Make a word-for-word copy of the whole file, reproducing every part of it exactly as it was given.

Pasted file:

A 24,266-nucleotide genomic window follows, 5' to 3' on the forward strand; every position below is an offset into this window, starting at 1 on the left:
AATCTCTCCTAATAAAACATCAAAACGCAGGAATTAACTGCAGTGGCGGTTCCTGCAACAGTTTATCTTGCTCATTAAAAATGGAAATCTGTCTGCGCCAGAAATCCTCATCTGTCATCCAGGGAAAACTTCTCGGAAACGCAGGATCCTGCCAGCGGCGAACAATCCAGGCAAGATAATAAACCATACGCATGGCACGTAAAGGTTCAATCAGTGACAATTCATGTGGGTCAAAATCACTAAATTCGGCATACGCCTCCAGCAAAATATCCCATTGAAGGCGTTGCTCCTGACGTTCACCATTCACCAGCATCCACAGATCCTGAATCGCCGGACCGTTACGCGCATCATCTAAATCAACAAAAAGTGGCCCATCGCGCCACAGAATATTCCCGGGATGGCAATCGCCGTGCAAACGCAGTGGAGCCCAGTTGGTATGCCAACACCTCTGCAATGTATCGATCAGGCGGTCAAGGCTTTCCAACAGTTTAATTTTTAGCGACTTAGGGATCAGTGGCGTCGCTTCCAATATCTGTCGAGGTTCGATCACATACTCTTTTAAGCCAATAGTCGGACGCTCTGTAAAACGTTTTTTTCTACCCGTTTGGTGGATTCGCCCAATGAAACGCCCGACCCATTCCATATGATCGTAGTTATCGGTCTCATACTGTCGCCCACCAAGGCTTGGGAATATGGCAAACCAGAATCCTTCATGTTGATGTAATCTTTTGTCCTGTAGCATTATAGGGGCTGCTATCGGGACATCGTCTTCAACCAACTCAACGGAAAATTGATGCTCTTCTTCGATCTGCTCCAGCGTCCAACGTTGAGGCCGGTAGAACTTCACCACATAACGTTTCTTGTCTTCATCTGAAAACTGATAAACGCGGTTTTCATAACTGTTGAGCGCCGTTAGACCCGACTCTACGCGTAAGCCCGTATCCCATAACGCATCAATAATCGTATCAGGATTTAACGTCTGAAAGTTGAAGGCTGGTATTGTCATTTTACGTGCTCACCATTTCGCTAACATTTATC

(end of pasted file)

A 24,266-nucleotide genomic window follows, 5' to 3' on the forward strand; every position below is an offset into this window, starting at 1 on the left:
AATCTCTCCTAATAAAACATCAAAACGCAGGAATTAACTGCAGTGGCGGTTCCTGCAACAGTTTATCTTGCTCATTAAAAATGGAAATCTGTCTGCGCCAGAAATCCTCATCTGTCATCCAGGGAAAACTTCTCGGAAACGCAGGATCCTGCCAGCGGCGAACAATCCAGGCAAGATAATAAACCATACGCATGGCACGTAAAGGTTCAATCAGTGACAATTCATGTGGGTCAAAATCACTAAATTCGGCATACGCCTCCAGCAAAATATCCCATTGAAGGCGTTGCTCCTGACGTTCACCATTCACCAGCATCCACAGATCCTGAATCGCCGGACCGTTACGCGCATCATCTAAATCAACAAAAAGTGGCCCATCGCGCCACAGAATATTCCCGGGATGGCAATCGCCGTGCAAACGCAGTGGAGCCCAGTTGGTATGCCAACACCTCTGCAATGTATCGATCAGGCGGTCAAGGCTTTCCAACAGTTTAATTTTTAGCGACTTAGGGATCAGTGGCGTCGCTTCCAATATCTGTCGAGGTTCGATCACATACTCTTTTAAGCCAATAGTCGGACGCTCTGTAAAACGTTTTTTTCTACCCGTTTGGTGGATTCGCCCAATGAAACGCCCGACCCATTCCATATGATCGTAGTTATCGGTCTCATACTGTCGCCCACCAAGGCTTGGGAATATGGCAAACCAGAATCCTTCATGTTGATGTAATCTTTTGTCCTGTAGCATTATAGGGGCTGCTATCGGGACATCGTCTTCAACCAACTCAACGGAAAATTGATGCTCTTCTTCGATCTGCTCCAGCGTCCAACGTTGAGGCCGGTAGAACTTCACCACATAACGTTTCTTGTCTTCATCTGAAAACTGATAAACGCGGTTTTCATAACTGTTGAGCGCCGTTAGACCCGACTCTACGCGTAAGCCCGTATCCCATAACGCATCAATAATCGTATCAGGATTTAACGTCTGAAAGTTGAAGGCTGGTATTGTCATTTTACGTGCTCACCATTTCGCTAACATTTATC